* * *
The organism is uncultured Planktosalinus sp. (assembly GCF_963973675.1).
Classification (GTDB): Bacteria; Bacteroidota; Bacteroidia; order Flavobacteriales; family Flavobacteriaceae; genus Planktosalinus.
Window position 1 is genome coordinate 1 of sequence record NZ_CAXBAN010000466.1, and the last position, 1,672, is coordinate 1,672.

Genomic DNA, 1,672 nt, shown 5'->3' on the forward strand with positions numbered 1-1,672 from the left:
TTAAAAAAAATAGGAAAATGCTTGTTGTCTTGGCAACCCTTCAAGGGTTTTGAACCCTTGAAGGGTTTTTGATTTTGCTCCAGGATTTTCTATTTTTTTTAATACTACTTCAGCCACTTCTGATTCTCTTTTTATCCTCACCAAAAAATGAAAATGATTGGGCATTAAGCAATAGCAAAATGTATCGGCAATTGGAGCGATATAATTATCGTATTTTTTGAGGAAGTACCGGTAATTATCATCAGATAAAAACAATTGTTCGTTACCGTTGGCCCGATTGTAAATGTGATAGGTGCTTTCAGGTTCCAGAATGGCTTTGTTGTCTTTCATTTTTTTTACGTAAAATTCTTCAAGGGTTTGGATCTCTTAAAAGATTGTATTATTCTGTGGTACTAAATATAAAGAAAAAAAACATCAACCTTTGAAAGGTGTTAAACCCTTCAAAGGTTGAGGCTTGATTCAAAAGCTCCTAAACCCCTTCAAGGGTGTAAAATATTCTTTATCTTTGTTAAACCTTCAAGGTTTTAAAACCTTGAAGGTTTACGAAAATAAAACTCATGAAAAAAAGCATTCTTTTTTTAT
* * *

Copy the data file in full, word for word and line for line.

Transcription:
The organism is uncultured Planktosalinus sp. (assembly GCF_963973675.1).
Classification (GTDB): Bacteria; Bacteroidota; Bacteroidia; order Flavobacteriales; family Flavobacteriaceae; genus Planktosalinus.
Window position 1 is genome coordinate 1 of sequence record NZ_CAXBAN010000466.1, and the last position, 1,672, is coordinate 1,672.

Genomic DNA, 1,672 nt, shown 5'->3' on the forward strand with positions numbered 1-1,672 from the left:
TTAAAAAAAATAGGAAAATGCTTGTTGTCTTGGCAACCCTTCAAGGGTTTTGAACCCTTGAAGGGTTTTTGATTTTGCTCCAGGATTTTCTATTTTTTTTAATACTACTTCAGCCACTTCTGATTCTCTTTTTATCCTCACCAAAAAATGAAAATGATTGGGCATTAAGCAATAGCAAAATGTATCGGCAATTGGAGCGATATAATTATCGTATTTTTTGAGGAAGTACCGGTAATTATCATCAGATAAAAACAATTGTTCGTTACCGTTGGCCCGATTGTAAATGTGATAGGTGCTTTCAGGTTCCAGAATGGCTTTGTTGTCTTTCATTTTTTTTACGTAAAATTCTTCAAGGGTTTGGATCTCTTAAAAGATTGTATTATTCTGTGGTACTAAATATAAAGAAAAAAAACATCAACCTTTGAAAGGTGTTAAACCCTTCAAAGGTTGAGGCTTGATTCAAAAGCTCCTAAACCCCTTCAAGGGTGTAAAATATTCTTTATCTTTGTTAAACCTTCAAGGTTTTAAAACCTTGAAGGTTTACGAAAATAAAACTCATGAAAAAAAGCATTCTTTTTTTAT